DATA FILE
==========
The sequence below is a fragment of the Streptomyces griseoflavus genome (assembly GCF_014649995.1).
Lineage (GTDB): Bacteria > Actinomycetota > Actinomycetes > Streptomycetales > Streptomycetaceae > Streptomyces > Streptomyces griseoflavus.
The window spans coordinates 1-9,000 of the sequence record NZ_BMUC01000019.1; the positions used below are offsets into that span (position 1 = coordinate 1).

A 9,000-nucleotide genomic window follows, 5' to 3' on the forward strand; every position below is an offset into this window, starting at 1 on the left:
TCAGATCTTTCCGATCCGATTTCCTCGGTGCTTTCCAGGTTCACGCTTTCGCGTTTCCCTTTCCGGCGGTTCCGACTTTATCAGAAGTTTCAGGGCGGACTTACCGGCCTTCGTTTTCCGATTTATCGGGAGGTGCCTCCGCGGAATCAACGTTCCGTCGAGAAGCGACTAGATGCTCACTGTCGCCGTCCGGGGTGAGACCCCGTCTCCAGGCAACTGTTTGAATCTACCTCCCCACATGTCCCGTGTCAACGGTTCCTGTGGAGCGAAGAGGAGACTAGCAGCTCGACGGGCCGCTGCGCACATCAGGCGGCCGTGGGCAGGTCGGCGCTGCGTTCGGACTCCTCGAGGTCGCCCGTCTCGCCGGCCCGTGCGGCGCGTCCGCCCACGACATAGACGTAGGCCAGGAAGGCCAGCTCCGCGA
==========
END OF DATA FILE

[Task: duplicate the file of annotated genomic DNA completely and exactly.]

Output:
The sequence below is a fragment of the Streptomyces griseoflavus genome (assembly GCF_014649995.1).
Lineage (GTDB): Bacteria > Actinomycetota > Actinomycetes > Streptomycetales > Streptomycetaceae > Streptomyces > Streptomyces griseoflavus.
The window spans coordinates 1-9,000 of the sequence record NZ_BMUC01000019.1; the positions used below are offsets into that span (position 1 = coordinate 1).

A 9,000-nucleotide genomic window follows, 5' to 3' on the forward strand; every position below is an offset into this window, starting at 1 on the left:
TCAGATCTTTCCGATCCGATTTCCTCGGTGCTTTCCAGGTTCACGCTTTCGCGTTTCCCTTTCCGGCGGTTCCGACTTTATCAGAAGTTTCAGGGCGGACTTACCGGCCTTCGTTTTCCGATTTATCGGGAGGTGCCTCCGCGGAATCAACGTTCCGTCGAGAAGCGACTAGATGCTCACTGTCGCCGTCCGGGGTGAGACCCCGTCTCCAGGCAACTGTTTGAATCTACCTCCCCACATGTCCCGTGTCAACGGTTCCTGTGGAGCGAAGAGGAGACTAGCAGCTCGACGGGCCGCTGCGCACATCAGGCGGCCGTGGGCAGGTCGGCGCTGCGTTCGGACTCCTCGAGGTCGCCCGTCTCGCCGGCCCGTGCGGCGCGTCCGCCCACGACATAGACGTAGGCCAGGAAGGCCAGCTCCGCGA